Personally (but this is extremely speculative) I think it is missing one very specific mechanism that we fail to describe. Something that we still don’t understand, up to the point that we can’t even objectively measure it when it is active.

To me it’s a bit akin to understanding magnetism. You can find rocks of which you suspect them to be magnetic, and you can construct coils in the hope to produce an electro-magnet. But if you ignore the existence of electrons and their properties, you simply don’t have the means to explain what causes magnetism.

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I know of two serious attempts to define consciousness in an abstruct manner.

Giulio Tononi’s Integrated Information Theory.

J. Kevin O’Regan’s work on Sensory Substitution.

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Thanks for telling me them. I will check them out later. :yum:

I like to consider one moment of consciousness.
I think it as a state of the program.
This state is made by environmental input.

The current state(Conscious) of the program and the current environment input will produce the next moment of state(Conscious).
Decision should follow Bayesian decision theory. It could also predict the future by look up what will happen later according to its memory.

The reward depends on the machine’s memory (a collection of old experience).
Thus, the expected reward will vary for different individuals.

Actually I believe I was leaning more towards the latter.

When I was thinking about this, to me it wouldn’t even need to pass for human in a conversation (ruling out the Turing Test, for example). The possibility of (only) “self-reference using a language tied to internalized NN representations”, was, I believe, my proposal.

I’m not super-fond of any argument leading to the philo zomb, it seems to require a hard line between “us” and “everything else”, there by definition. Just Because. “Oh and should your golem pass it, I’ll simply raise that line higher”.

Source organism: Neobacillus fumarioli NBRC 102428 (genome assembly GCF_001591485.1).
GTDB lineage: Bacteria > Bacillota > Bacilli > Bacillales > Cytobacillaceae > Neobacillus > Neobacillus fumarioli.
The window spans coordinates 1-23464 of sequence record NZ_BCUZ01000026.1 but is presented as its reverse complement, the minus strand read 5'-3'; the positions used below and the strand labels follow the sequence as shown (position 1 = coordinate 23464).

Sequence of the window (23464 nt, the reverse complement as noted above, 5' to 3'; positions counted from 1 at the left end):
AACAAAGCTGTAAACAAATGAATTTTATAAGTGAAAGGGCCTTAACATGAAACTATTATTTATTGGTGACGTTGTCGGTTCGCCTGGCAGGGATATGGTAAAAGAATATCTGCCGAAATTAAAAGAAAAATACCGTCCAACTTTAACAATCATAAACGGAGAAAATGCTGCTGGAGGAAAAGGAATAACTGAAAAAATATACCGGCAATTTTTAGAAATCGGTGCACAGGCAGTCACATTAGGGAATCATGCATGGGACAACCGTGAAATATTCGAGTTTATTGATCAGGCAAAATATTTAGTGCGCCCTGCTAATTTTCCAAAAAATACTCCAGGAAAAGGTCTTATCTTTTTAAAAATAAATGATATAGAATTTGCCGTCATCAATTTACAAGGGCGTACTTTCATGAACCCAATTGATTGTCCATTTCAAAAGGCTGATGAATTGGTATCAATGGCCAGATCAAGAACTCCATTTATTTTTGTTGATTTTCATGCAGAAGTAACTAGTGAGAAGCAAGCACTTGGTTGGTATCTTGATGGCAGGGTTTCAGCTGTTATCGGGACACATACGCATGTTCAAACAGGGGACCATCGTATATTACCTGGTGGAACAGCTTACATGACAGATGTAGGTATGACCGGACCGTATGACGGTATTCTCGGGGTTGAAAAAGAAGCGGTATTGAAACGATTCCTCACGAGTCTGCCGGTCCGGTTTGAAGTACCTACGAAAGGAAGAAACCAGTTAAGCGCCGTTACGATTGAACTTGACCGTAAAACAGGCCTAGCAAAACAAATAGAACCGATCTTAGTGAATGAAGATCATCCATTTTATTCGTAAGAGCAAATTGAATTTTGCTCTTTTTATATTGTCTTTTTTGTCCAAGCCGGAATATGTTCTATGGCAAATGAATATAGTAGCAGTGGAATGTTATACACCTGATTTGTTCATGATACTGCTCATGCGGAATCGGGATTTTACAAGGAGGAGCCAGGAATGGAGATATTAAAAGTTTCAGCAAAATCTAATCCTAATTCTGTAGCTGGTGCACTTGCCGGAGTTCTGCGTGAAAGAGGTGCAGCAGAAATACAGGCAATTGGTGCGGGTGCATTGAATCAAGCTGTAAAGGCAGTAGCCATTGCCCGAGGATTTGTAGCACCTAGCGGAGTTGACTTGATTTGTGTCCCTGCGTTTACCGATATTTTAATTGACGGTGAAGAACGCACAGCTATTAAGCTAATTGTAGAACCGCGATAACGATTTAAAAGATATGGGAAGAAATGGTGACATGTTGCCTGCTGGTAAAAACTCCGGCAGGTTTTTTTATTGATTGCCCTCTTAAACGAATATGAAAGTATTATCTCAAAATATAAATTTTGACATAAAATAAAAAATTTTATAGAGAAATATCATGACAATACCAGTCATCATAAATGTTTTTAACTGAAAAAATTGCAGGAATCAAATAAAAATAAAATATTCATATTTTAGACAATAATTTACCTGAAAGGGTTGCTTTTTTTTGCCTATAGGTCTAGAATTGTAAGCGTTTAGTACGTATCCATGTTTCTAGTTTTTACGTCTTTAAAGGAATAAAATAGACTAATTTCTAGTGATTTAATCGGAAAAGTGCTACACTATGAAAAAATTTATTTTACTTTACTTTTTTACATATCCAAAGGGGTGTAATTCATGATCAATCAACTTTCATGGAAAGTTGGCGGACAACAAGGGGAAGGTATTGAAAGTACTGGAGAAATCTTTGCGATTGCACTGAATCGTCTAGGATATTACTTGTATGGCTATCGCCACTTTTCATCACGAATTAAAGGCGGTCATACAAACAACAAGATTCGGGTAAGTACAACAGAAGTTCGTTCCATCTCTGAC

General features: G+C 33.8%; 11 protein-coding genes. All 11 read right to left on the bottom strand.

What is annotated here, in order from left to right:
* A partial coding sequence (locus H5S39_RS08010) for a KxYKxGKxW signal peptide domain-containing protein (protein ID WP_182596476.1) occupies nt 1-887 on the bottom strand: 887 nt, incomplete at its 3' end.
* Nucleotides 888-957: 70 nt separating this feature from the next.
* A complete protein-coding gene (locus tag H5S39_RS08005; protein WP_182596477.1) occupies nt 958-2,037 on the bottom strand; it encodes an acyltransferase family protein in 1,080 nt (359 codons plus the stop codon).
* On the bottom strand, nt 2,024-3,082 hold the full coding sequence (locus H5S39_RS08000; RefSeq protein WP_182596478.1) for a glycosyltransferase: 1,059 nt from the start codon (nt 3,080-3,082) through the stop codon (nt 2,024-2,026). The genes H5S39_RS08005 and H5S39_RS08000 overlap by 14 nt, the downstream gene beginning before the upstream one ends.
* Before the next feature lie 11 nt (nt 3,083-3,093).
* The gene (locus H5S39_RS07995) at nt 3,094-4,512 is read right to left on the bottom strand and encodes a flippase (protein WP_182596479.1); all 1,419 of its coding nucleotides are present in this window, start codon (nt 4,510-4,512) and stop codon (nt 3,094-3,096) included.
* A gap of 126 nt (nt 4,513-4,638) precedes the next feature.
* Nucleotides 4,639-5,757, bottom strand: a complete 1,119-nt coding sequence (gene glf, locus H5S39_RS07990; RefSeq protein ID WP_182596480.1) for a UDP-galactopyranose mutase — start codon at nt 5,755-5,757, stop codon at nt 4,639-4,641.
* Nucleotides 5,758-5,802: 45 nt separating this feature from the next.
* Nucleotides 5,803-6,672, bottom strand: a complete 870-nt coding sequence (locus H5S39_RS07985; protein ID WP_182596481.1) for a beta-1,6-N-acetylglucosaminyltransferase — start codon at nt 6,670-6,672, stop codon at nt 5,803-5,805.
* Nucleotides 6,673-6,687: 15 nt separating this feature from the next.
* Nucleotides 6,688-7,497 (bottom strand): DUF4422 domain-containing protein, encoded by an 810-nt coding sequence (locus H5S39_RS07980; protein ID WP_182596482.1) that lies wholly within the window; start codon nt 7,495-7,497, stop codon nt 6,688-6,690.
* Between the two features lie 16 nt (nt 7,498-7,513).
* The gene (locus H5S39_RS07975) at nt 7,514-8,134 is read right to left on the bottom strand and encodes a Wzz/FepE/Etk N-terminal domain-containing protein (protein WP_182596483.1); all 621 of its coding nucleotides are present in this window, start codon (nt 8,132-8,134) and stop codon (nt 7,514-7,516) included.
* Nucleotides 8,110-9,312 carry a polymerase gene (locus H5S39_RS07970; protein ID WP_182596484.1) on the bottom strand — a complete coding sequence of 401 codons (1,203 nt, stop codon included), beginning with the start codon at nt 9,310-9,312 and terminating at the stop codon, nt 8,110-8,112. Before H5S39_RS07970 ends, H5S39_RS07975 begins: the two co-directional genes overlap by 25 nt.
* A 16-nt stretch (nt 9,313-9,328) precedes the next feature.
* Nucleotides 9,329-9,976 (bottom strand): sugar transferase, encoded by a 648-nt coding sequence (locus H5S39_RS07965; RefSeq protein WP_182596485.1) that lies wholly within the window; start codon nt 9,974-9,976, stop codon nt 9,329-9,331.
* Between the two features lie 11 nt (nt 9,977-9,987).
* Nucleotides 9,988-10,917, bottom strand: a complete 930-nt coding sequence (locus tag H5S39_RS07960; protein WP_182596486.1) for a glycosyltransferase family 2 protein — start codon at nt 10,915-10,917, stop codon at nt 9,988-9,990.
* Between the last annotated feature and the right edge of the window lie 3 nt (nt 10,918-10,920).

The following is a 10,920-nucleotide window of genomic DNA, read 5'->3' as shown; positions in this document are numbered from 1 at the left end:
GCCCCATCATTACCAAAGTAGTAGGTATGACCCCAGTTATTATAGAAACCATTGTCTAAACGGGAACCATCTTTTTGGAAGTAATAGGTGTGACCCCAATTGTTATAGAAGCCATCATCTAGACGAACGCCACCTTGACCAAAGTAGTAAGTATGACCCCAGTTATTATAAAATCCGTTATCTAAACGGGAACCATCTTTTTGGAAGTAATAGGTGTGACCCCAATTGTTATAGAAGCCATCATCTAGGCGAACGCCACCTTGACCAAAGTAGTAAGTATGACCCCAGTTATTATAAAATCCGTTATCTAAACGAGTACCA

anyway, seems I’m not as knowledgeable as you are about those philosophers on the matter ^^’

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Well, in that case, you’re smuggling in the consciousness without explaining it. It’s the experience that needs to be explained. It’s fine to describe how a system compares information and labels situations. But that doesn’t explain what it experiences. Or what it is exactly, to experience something.

Ok, I reread your post and understand your case better now. (Thanks for the precision). But how is self_referencing then different from counting the number of boxes that roll off a conveyor belt, or testing if the temperature in degrees reaches the treshold to start the fans? The increased level of complexity in the system you describe, can’t explain why it would somehow feel.

At best it would convincingly simulate that it feels. That’s the zombie principle.

I see your point. But then understand that I have good reasons to assume a cat is conscious (even though as far as I know it’s impossible to demonstrate). That’s considerably lowering the bar, isn’t it?

And not to be smug, but if you don’t require some hard line, then what stops me from saying my thermostat is conscious? :-).

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I’m not refusing a hard line ^^ just refusing that it is placed exactly onto what otherwise defines human.

I have consciously (:p) avoided defining what it is or how it feels like. Because I honestly don’t know of a definition that would fit. Oh it does feel like something, but my naive description would likely be wrong : Experiment suggest that what one could point out as her thoughts or decisions are actually (externally) identifiable “before that”.

So… i was trying other angles to this problem. First, the machine/human dichotomy may be replaced by a comparison with other animals. Assume a common definition of emotion such that it could be stated and agreed that, say, most mammals “experience” emotions. Okay, so my dog may feel sad.

To me, this is already a very distinct proposition that the one by which a mother chimp communicated “I am sad”.

It was resonating with recent adventures of mine in the domain of fundamental maths where those self-references and meta-loops are at the root of a number of (usually ruled out) evils. And a conveyor box counter thus does not even try.

So… my phrasing “assuming CPU did not overheat” refers to the possibility of the system to avoid falling into infinite loops or logical collapses. And answering. Anything.

The simple fact that it considered itself in a structured language could very well be where i’d put that “hard line” :slight_smile: